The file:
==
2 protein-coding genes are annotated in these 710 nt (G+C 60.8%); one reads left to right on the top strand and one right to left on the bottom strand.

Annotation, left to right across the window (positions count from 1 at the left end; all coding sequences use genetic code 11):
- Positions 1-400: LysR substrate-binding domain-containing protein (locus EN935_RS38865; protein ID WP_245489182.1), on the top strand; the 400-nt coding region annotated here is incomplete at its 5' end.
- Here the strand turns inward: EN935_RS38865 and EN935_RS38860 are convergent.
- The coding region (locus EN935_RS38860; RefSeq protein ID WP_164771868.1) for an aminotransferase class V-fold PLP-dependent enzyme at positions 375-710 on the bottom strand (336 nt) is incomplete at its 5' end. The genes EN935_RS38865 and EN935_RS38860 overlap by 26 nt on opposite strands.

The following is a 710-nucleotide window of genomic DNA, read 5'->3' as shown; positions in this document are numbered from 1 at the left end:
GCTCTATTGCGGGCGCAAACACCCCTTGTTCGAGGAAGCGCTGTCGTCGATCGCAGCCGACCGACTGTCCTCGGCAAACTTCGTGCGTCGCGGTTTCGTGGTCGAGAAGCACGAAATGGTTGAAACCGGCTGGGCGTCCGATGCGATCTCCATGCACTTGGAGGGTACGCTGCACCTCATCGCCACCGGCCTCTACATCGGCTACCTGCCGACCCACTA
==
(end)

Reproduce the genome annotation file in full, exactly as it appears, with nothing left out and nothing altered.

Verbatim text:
2 protein-coding genes are annotated in these 710 nt (G+C 60.8%); one reads left to right on the top strand and one right to left on the bottom strand.

Annotation, left to right across the window (positions count from 1 at the left end; all coding sequences use genetic code 11):
- Positions 1-400: LysR substrate-binding domain-containing protein (locus EN935_RS38865; protein ID WP_245489182.1), on the top strand; the 400-nt coding region annotated here is incomplete at its 5' end.
- Here the strand turns inward: EN935_RS38865 and EN935_RS38860 are convergent.
- The coding region (locus EN935_RS38860; RefSeq protein ID WP_164771868.1) for an aminotransferase class V-fold PLP-dependent enzyme at positions 375-710 on the bottom strand (336 nt) is incomplete at its 5' end. The genes EN935_RS38865 and EN935_RS38860 overlap by 26 nt on opposite strands.

The following is a 710-nucleotide window of genomic DNA, read 5'->3' as shown; positions in this document are numbered from 1 at the left end:
GCTCTATTGCGGGCGCAAACACCCCTTGTTCGAGGAAGCGCTGTCGTCGATCGCAGCCGACCGACTGTCCTCGGCAAACTTCGTGCGTCGCGGTTTCGTGGTCGAGAAGCACGAAATGGTTGAAACCGGCTGGGCGTCCGATGCGATCTCCATGCACTTGGAGGGTACGCTGCACCTCATCGCCACCGGCCTCTACATCGGCTACCTGCCGACCCACTA